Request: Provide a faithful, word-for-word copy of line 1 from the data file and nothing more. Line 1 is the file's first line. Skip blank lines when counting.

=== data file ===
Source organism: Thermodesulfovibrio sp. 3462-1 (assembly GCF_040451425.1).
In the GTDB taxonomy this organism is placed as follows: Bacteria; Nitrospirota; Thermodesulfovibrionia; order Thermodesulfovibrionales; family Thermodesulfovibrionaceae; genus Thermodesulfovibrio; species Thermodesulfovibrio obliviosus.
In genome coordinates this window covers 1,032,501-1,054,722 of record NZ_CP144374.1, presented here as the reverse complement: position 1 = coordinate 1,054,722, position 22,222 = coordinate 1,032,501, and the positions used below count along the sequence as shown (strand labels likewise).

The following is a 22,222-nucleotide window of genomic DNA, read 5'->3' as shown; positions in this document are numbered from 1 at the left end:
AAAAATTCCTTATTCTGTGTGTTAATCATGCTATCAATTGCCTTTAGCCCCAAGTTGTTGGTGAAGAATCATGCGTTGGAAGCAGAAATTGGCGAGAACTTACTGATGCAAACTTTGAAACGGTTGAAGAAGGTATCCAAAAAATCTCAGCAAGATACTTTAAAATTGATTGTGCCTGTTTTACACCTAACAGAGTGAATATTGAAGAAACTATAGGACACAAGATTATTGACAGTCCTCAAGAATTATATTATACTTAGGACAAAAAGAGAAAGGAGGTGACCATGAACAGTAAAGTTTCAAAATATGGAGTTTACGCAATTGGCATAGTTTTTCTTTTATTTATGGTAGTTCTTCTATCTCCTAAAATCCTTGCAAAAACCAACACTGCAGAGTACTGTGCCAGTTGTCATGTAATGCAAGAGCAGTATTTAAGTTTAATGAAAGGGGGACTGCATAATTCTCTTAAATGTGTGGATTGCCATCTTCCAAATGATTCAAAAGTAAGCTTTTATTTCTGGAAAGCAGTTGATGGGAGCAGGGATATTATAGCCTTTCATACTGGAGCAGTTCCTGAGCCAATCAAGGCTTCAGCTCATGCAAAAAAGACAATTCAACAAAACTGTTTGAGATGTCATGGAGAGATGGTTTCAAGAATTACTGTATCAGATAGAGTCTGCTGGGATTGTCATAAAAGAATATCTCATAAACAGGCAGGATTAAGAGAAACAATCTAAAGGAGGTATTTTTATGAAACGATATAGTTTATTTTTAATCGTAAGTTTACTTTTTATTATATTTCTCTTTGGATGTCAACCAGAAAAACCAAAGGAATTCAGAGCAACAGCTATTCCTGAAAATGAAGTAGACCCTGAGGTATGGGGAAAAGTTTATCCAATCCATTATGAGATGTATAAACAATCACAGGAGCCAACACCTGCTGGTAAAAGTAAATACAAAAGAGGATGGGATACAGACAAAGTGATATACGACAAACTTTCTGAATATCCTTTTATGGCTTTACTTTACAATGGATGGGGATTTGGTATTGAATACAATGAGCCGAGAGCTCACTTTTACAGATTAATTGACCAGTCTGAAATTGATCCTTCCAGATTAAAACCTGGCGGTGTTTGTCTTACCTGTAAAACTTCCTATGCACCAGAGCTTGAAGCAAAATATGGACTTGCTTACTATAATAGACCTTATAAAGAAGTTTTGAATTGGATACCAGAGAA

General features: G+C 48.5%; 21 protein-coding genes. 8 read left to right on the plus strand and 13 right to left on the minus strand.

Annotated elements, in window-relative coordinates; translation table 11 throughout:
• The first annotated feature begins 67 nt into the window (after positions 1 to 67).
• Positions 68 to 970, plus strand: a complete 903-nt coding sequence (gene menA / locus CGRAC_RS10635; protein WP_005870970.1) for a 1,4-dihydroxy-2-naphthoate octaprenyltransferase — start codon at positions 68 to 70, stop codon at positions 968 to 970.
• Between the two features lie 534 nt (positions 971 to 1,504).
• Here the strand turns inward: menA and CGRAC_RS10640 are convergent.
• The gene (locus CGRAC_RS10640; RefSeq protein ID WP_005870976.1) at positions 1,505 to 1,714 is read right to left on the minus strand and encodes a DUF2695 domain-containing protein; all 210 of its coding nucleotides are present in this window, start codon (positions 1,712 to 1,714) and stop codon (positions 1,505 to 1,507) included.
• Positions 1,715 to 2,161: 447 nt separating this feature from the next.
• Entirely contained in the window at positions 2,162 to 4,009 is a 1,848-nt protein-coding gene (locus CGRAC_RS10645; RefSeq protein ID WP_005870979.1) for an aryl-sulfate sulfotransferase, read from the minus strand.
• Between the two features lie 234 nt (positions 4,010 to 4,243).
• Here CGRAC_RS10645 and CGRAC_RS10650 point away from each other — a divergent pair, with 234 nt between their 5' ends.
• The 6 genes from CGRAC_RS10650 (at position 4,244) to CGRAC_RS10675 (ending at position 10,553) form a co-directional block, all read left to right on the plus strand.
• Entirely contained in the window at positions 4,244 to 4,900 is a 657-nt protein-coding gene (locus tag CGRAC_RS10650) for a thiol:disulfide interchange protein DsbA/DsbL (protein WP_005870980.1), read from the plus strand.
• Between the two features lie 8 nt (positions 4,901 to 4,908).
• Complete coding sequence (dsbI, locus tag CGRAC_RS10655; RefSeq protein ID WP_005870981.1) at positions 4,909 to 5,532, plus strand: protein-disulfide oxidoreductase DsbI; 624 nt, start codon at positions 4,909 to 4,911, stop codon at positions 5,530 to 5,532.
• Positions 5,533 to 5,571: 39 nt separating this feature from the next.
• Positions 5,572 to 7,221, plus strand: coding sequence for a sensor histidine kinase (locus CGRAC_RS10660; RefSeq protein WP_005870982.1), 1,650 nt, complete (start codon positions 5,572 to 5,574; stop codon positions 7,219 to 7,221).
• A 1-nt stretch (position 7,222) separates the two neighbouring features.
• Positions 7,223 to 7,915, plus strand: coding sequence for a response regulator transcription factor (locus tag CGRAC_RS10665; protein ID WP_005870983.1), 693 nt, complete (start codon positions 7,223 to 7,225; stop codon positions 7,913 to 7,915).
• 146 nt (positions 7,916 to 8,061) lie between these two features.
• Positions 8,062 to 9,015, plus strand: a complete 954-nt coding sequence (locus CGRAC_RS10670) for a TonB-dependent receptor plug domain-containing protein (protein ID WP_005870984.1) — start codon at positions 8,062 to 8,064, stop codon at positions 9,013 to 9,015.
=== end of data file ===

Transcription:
Source organism: Thermodesulfovibrio sp. 3462-1 (assembly GCF_040451425.1).